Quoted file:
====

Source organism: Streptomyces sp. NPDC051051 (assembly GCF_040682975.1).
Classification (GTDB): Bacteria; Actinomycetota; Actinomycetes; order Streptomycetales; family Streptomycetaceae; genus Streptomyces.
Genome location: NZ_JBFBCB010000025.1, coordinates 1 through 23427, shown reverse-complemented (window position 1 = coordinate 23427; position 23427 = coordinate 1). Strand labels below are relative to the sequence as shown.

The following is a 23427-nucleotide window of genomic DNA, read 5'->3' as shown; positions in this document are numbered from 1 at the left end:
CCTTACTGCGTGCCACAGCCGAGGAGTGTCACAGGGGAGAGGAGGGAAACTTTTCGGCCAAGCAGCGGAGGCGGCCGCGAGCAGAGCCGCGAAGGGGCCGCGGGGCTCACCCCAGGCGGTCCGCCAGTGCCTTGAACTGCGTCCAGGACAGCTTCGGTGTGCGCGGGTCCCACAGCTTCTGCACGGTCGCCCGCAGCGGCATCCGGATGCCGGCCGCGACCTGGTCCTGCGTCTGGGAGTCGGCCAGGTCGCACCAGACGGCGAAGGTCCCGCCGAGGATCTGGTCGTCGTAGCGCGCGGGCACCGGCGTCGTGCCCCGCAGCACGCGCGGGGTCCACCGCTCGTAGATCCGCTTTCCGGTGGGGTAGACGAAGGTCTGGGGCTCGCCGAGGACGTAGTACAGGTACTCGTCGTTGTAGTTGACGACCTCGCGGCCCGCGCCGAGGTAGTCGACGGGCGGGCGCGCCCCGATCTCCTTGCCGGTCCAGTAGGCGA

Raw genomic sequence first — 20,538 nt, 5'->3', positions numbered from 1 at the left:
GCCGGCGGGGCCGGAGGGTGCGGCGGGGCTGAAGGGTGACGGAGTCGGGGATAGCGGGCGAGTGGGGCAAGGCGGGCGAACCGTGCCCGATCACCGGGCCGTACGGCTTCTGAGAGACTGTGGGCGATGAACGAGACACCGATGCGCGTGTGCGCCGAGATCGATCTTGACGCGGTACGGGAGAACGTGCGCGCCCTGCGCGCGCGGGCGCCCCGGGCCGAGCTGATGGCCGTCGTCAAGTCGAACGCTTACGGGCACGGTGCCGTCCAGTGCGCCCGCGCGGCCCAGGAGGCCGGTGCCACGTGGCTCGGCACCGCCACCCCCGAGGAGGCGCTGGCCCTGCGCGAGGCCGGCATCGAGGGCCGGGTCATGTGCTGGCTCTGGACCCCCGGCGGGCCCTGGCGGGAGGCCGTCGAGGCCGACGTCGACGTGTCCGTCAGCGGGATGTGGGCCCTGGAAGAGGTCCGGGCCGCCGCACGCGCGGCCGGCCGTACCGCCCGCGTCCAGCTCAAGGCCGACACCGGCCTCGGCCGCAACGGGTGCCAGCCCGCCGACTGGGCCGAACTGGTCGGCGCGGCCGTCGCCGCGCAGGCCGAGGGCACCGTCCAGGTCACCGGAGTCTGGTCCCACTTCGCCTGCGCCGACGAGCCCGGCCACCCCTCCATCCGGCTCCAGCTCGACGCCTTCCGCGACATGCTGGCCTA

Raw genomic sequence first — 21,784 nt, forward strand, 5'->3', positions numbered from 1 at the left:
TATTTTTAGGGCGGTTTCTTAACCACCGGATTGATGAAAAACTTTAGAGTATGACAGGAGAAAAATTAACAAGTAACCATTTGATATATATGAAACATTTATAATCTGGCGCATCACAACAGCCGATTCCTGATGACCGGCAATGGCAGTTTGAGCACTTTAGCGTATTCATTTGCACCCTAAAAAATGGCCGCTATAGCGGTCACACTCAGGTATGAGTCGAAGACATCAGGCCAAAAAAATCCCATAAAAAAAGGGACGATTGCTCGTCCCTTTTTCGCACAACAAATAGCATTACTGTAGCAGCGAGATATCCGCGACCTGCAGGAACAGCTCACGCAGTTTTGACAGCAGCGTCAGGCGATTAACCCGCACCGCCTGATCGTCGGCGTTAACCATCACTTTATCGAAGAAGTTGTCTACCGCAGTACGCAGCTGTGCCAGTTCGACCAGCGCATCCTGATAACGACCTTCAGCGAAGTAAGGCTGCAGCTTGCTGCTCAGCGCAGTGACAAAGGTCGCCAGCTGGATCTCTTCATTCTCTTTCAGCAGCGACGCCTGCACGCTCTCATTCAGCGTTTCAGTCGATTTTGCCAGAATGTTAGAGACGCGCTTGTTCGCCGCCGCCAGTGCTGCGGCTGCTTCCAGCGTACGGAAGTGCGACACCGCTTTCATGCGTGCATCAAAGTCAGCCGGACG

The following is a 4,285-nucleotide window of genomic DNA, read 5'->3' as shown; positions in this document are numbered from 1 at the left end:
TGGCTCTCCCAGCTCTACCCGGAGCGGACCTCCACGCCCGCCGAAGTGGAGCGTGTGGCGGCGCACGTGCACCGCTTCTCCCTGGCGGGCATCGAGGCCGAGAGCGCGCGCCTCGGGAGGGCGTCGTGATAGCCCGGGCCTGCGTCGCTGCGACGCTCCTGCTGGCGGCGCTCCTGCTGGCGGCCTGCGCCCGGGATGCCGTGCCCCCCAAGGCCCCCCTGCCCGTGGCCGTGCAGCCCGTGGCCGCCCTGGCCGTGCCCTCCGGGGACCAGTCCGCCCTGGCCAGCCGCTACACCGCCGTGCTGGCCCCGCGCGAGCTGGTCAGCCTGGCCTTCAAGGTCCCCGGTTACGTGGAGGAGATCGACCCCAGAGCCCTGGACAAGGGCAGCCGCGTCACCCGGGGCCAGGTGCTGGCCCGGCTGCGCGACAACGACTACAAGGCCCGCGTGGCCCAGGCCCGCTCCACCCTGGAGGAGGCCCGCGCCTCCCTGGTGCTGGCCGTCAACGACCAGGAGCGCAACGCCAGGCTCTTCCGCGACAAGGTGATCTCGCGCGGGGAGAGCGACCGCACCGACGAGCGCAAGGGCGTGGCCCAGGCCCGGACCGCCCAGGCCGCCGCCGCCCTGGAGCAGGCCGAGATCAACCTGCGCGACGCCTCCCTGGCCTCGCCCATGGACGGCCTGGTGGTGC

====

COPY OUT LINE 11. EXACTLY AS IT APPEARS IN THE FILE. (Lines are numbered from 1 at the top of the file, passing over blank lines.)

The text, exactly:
TGGCTCTCCCAGCTCTACCCGGAGCGGACCTCCACGCCCGCCGAAGTGGAGCGTGTGGCGGCGCACGTGCACCGCTTCTCCCTGGCGGGCATCGAGGCCGAGAGCGCGCGCCTCGGGAGGGCGTCGTGATAGCCCGGGCCTGCGTCGCTGCGACGCTCCTGCTGGCGGCGCTCCTGCTGGCGGCCTGCGCCCGGGATGCCGTGCCCCCCAAGGCCCCCCTGCCCGTGGCCGTGCAGCCCGTGGCCGCCCTGGCCGTGCCCTCCGGGGACCAGTCCGCCCTGGCCAGCCGCTACACCGCCGTGCTGGCCCCGCGCGAGCTGGTCAGCCTGGCCTTCAAGGTCCCCGGTTACGTGGAGGAGATCGACCCCAGAGCCCTGGACAAGGGCAGCCGCGTCACCCGGGGCCAGGTGCTGGCCCGGCTGCGCGACAACGACTACAAGGCCCGCGTGGCCCAGGCCCGCTCCACCCTGGAGGAGGCCCGCGCCTCCCTGGTGCTGGCCGTCAACGACCAGGAGCGCAACGCCAGGCTCTTCCGCGACAAGGTGATCTCGCGCGGGGAGAGCGACCGCACCGACGAGCGCAAGGGCGTGGCCCAGGCCCGGACCGCCCAGGCCGCCGCCGCCCTGGAGCAGGCCGAGATCAACCTGCGCGACGCCTCCCTGGCCTCGCCCATGGACGGCCTGGTGGTGC